Sunday, July 27, 2008

Email Privacy?

In the previous post I pointed you towards a blog post which published an email exchange that had been conducted in private. This caused me to ponder the implications of publishing a private exchange, in public, on the internet, for all the world to see. Is it ethical? Is it legal or is it not? I decided to do some research to try and find the answer. Here is some of the information I came across:

Copyright on the Internet by Franklin Pierce Law Center:
"Notice on individual email messages (if blanket notice is not provided, say, in a welcome message) may also be useful. Something as straight-forward as "Please do not forward this message without permission" should be legally adequate as well as honored by most recipients. It is hard to see much advantage to traditional notices."

5 Rules of Forwarding Emails
"keep in mind that if you are forwarding a private email that was sent to you, you must get the sender's permission to forward it on to others (or post it publicly). Emails are copyright protected by their authors. Not only that, common courtesy dictates that you should ask the author first if the email sent for your eyes only can be forwarded to strangers or others for which it was not originally intended."

Forward an email, get sued? by Overlawyered.
"The mere act of forwarding an email or posting an exchange to a website is grounds for legal action, according to University of Arkansas law professor Ned Snow. In a paper to be published in the Kansas Law Review this summer, Snow contends that one of the most common acts of the digital age is a violation of privacy and warns that our courts are running headlong into this issue."

E-mail is not copyright protected once it is sent by
"E-mail is a written work that once created is copyright protected by the author. This means you cannot post publicly an e-mail sent to you privately. You cannot post private e-mails to your site, to message boards or to your blog without the author’s specific permission to do so.
Just because an e-mail was sent to you as a private communication does not mean you then own it and can do with it what you like. In addition, e-mail that is posted to a group of people, on a mailing list or Newsgroup does not make the e-mail available for reposting, copying, or any other use - not without the express and written consent of the author.

A Copyright Conundrum: Protecting Email Privacy
by Social Science Research Network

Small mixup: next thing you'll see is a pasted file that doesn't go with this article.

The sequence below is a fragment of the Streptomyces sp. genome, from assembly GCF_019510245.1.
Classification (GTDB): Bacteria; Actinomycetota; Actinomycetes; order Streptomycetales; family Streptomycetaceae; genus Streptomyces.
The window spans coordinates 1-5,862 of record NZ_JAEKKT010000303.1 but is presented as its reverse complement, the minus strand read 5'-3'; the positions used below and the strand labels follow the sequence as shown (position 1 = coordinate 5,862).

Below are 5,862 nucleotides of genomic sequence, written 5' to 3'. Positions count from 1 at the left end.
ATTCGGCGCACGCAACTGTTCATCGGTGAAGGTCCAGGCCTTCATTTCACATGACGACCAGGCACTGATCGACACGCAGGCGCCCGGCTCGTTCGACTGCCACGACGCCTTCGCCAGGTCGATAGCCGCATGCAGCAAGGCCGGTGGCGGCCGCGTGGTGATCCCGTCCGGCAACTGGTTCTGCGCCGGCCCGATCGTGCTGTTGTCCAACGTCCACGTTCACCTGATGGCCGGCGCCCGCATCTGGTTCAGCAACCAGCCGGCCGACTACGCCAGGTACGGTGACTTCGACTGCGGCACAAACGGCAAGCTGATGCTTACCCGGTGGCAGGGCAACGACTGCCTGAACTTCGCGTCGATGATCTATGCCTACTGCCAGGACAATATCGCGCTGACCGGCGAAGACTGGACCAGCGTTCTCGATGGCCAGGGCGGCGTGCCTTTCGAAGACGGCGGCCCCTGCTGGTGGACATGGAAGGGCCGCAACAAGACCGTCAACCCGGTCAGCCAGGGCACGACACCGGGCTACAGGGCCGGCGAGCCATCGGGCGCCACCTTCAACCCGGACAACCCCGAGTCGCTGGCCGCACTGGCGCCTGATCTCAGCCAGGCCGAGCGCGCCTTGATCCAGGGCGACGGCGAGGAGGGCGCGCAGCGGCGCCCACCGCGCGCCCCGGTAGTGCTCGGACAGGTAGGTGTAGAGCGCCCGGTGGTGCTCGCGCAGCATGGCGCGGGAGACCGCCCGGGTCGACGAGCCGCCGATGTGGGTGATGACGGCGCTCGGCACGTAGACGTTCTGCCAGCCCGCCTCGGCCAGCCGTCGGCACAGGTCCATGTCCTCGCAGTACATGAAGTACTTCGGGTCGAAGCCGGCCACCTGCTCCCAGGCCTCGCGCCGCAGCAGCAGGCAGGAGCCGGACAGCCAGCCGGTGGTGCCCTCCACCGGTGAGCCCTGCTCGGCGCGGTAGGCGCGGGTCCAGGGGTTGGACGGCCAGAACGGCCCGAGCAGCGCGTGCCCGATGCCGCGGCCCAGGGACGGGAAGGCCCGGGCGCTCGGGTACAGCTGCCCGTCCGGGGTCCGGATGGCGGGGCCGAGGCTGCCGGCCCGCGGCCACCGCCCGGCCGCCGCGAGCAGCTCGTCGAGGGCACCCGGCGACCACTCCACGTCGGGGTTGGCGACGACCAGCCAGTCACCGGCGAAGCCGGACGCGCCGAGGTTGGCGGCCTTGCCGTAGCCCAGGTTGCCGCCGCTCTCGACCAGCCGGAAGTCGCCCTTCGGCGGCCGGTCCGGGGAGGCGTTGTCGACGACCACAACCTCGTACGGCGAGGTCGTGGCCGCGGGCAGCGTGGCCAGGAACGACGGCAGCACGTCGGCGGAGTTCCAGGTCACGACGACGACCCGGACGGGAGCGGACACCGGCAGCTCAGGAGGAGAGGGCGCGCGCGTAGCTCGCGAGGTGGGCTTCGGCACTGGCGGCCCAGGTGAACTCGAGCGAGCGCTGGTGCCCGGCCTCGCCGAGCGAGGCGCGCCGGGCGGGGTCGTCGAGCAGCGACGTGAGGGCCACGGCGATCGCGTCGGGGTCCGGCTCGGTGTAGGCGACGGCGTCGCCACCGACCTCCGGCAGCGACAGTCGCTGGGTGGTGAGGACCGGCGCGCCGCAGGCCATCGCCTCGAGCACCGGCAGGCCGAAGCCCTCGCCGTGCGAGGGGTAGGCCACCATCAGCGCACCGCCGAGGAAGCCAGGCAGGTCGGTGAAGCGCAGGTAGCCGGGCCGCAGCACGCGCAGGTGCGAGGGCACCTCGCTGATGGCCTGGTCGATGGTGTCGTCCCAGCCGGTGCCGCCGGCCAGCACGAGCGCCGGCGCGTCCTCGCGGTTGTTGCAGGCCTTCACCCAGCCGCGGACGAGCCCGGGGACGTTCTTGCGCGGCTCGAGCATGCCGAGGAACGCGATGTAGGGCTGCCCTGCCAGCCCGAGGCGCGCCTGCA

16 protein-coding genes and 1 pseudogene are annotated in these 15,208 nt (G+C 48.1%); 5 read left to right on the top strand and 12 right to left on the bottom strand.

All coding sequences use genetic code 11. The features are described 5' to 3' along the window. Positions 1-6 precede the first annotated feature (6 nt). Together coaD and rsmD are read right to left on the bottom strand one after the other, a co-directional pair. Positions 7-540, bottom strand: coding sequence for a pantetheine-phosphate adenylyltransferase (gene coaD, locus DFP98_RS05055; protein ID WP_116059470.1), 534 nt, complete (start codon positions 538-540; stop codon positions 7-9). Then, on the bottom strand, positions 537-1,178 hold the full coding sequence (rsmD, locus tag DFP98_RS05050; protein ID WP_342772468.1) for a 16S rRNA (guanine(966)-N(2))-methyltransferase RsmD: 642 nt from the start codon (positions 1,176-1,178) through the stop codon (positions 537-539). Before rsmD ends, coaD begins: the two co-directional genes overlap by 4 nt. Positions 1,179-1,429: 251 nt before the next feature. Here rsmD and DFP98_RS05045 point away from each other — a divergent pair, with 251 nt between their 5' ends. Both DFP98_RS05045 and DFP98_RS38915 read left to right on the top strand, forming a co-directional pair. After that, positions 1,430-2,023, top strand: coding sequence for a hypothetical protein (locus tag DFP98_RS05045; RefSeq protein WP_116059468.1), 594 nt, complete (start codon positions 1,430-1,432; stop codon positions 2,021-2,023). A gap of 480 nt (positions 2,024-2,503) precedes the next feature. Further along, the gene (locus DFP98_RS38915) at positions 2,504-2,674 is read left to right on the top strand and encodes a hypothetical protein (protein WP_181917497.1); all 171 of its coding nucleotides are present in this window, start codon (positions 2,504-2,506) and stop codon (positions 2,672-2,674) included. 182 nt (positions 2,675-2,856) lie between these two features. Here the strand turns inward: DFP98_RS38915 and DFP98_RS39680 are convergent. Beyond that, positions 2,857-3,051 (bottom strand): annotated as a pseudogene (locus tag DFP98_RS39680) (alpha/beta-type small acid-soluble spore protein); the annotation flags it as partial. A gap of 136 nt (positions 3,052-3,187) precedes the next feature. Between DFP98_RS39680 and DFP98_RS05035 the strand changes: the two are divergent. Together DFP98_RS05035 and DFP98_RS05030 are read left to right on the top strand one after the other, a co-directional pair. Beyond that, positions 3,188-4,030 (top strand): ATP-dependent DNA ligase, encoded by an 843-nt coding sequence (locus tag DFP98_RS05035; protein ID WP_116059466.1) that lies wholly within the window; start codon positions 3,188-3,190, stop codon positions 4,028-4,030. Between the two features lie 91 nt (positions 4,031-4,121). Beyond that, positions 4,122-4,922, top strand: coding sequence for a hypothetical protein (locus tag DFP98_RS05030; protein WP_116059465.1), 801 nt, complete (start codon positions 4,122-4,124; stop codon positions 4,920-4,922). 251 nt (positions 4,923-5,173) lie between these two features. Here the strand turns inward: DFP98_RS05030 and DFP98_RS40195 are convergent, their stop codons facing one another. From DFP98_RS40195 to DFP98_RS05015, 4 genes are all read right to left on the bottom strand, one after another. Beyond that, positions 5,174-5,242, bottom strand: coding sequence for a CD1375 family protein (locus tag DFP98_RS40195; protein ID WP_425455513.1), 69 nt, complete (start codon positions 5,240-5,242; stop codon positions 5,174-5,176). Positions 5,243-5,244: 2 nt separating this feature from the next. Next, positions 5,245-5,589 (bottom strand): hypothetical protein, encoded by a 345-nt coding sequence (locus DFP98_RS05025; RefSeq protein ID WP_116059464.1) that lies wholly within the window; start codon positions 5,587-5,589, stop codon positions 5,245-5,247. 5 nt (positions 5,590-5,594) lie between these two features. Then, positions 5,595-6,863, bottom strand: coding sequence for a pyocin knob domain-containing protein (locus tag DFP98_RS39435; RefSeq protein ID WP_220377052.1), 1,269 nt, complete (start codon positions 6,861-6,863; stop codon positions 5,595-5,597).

"Beginning over two-hundred-fifty years ago, courts recognized that authors of personal correspondence hold property rights in their expression. Under common-law copyright, authors held a right to control whether their correspondence was published to third parties. This common-law protection of private expression was nearly absolute, immune from any defense of “fair use.” Accordingly, the routine practice of email forwarding would violate principles of common-law copyright"

Who owns email copyright?
by ask metafilter
"You own the copyright on anything you write. But it will be very hard to claim damages (that is, how much money have you lost because the email was made public).
I suspect that you are more upset about the information in the email (or the fact that you said these things) becoming public, rather than the specific wording of the email. Copyright does not protect you against this type of revelation. If you did not have a confidentiality agreement with the recipient of the e-mail, then they are free to reveal this information.
Unless the e-mail contained something you planned to publish, and now you have lost potential income, then I don't think the copyright approach will work out for you.

Fair Use
by Citizen Media Law Project
"Fair use, which is now a part of the Copyright Act itself, is defined in the Act as follows:
[T]he fair use of a copyrighted work, including such use by reproduction in copies or phonorecords or by any other means specified by that section, for purposes such as criticism, comment, news reporting, teaching (including multiple copies for classroom use), scholarship, or research, is not an infringement of copyright. In determining whether the use made of a work in any particular case is a fair use the factors to be considered shall include--
(1) the purpose and character of the use, including whether such use is of a commercial nature or is for nonprofit educational purposes;
(2) the nature of the copyrighted work;
(3) the amount and substantiality of the portion used in relation to the copyrighted work as a whole; and
(4) the effect of the use upon the potential market for or value of the copyrighted work.

Clear as mud?!

This Post was written by Sam from Becks & Posh


melissa said...

Sam, thank you for the extensive post on this. It is something another commenter brought up to me and I have considered it. I am loathe to remove the actual email, for now, and I would hope if it is ever found again by ATK/CI/CC (or Deborah herself) that I would receive a cease and desist notice prior to any other action.

Thanks again for this and for your post below. I plan to post a follow-up today.

Regards, from a long-time admirer~

Anonymous said...

To my mind, none of these descriptions precisely meets the case. The crucial point at stake here is that the blogger is, in fact, a blogger. Her job -- unpaid, probably, but that doesn't matter -- is to report as news what happens to her, what she thinks, and so on. She may not do this in such a fashion as to give away freely information that is in fact protected by copyright, patent, or whatever, and she may not expose other people to invasions of privacy such as would be ordinarily expected. So, for example, as we know from a recent big lawsuit in Britain, she cannot publish nude photos of someone she happened to spot, or even her friends, unless they gave explicit permission; the point is that they would ordinarily expect privacy in this matter.